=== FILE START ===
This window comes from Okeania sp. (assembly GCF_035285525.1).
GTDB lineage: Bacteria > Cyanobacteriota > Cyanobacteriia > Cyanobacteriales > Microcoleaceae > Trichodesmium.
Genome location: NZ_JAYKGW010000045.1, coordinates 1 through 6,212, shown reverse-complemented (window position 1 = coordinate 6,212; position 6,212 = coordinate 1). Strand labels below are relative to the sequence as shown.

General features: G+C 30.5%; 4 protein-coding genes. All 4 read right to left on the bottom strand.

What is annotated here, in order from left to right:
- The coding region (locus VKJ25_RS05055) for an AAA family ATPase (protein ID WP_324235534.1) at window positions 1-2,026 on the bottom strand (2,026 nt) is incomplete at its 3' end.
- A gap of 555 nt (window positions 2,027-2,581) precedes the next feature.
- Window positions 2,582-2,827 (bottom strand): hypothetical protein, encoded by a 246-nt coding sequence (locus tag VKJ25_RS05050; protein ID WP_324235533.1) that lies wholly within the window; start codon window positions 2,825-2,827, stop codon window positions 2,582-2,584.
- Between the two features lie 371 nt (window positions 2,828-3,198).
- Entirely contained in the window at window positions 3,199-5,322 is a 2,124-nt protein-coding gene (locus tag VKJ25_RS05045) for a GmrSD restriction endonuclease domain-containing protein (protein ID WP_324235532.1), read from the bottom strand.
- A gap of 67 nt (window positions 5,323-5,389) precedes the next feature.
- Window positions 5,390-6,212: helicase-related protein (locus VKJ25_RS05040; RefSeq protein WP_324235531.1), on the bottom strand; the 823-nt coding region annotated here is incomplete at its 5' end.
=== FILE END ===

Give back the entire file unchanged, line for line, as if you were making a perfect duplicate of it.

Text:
This window comes from Okeania sp. (assembly GCF_035285525.1).
GTDB lineage: Bacteria > Cyanobacteriota > Cyanobacteriia > Cyanobacteriales > Microcoleaceae > Trichodesmium.
Genome location: NZ_JAYKGW010000045.1, coordinates 1 through 6,212, shown reverse-complemented (window position 1 = coordinate 6,212; position 6,212 = coordinate 1). Strand labels below are relative to the sequence as shown.

General features: G+C 30.5%; 4 protein-coding genes. All 4 read right to left on the bottom strand.

What is annotated here, in order from left to right:
- The coding region (locus VKJ25_RS05055) for an AAA family ATPase (protein ID WP_324235534.1) at window positions 1-2,026 on the bottom strand (2,026 nt) is incomplete at its 3' end.
- A gap of 555 nt (window positions 2,027-2,581) precedes the next feature.
- Window positions 2,582-2,827 (bottom strand): hypothetical protein, encoded by a 246-nt coding sequence (locus tag VKJ25_RS05050; protein ID WP_324235533.1) that lies wholly within the window; start codon window positions 2,825-2,827, stop codon window positions 2,582-2,584.
- Between the two features lie 371 nt (window positions 2,828-3,198).
- Entirely contained in the window at window positions 3,199-5,322 is a 2,124-nt protein-coding gene (locus tag VKJ25_RS05045) for a GmrSD restriction endonuclease domain-containing protein (protein ID WP_324235532.1), read from the bottom strand.
- A gap of 67 nt (window positions 5,323-5,389) precedes the next feature.
- Window positions 5,390-6,212: helicase-related protein (locus VKJ25_RS05040; RefSeq protein WP_324235531.1), on the bottom strand; the 823-nt coding region annotated here is incomplete at its 5' end.